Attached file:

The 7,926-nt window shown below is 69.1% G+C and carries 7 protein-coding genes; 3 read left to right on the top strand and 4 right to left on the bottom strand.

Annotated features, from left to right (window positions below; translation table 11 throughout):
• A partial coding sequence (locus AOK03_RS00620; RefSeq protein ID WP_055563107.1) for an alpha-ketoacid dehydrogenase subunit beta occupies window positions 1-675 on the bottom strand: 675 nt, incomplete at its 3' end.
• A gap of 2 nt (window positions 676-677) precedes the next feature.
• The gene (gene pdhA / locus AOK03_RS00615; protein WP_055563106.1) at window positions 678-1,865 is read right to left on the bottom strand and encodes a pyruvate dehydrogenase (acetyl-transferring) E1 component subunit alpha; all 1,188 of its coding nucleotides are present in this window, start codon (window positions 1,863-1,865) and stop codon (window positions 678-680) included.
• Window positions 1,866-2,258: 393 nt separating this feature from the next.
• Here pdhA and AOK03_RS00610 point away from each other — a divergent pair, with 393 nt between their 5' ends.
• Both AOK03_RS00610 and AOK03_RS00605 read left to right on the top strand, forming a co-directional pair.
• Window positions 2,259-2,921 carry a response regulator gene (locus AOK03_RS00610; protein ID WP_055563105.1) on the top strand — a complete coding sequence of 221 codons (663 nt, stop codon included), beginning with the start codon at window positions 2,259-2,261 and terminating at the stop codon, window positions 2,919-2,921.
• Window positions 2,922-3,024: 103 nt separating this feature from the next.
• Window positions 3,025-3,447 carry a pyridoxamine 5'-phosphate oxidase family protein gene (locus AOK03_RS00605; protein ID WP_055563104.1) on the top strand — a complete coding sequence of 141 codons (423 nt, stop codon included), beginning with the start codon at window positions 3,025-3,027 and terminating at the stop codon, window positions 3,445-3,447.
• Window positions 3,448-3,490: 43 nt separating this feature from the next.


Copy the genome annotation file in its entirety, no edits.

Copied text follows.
The 7,926-nt window shown below is 69.1% G+C and carries 7 protein-coding genes; 3 read left to right on the top strand and 4 right to left on the bottom strand.

Annotated features, from left to right (window positions below; translation table 11 throughout):
• A partial coding sequence (locus AOK03_RS00620; RefSeq protein ID WP_055563107.1) for an alpha-ketoacid dehydrogenase subunit beta occupies window positions 1-675 on the bottom strand: 675 nt, incomplete at its 3' end.
• A gap of 2 nt (window positions 676-677) precedes the next feature.
• The gene (gene pdhA / locus AOK03_RS00615; protein WP_055563106.1) at window positions 678-1,865 is read right to left on the bottom strand and encodes a pyruvate dehydrogenase (acetyl-transferring) E1 component subunit alpha; all 1,188 of its coding nucleotides are present in this window, start codon (window positions 1,863-1,865) and stop codon (window positions 678-680) included.
• Window positions 1,866-2,258: 393 nt separating this feature from the next.
• Here pdhA and AOK03_RS00610 point away from each other — a divergent pair, with 393 nt between their 5' ends.
• Both AOK03_RS00610 and AOK03_RS00605 read left to right on the top strand, forming a co-directional pair.
• Window positions 2,259-2,921 carry a response regulator gene (locus AOK03_RS00610; protein ID WP_055563105.1) on the top strand — a complete coding sequence of 221 codons (663 nt, stop codon included), beginning with the start codon at window positions 2,259-2,261 and terminating at the stop codon, window positions 2,919-2,921.
• Window positions 2,922-3,024: 103 nt separating this feature from the next.
• Window positions 3,025-3,447 carry a pyridoxamine 5'-phosphate oxidase family protein gene (locus AOK03_RS00605; protein ID WP_055563104.1) on the top strand — a complete coding sequence of 141 codons (423 nt, stop codon included), beginning with the start codon at window positions 3,025-3,027 and terminating at the stop codon, window positions 3,445-3,447.
• Window positions 3,448-3,490: 43 nt separating this feature from the next.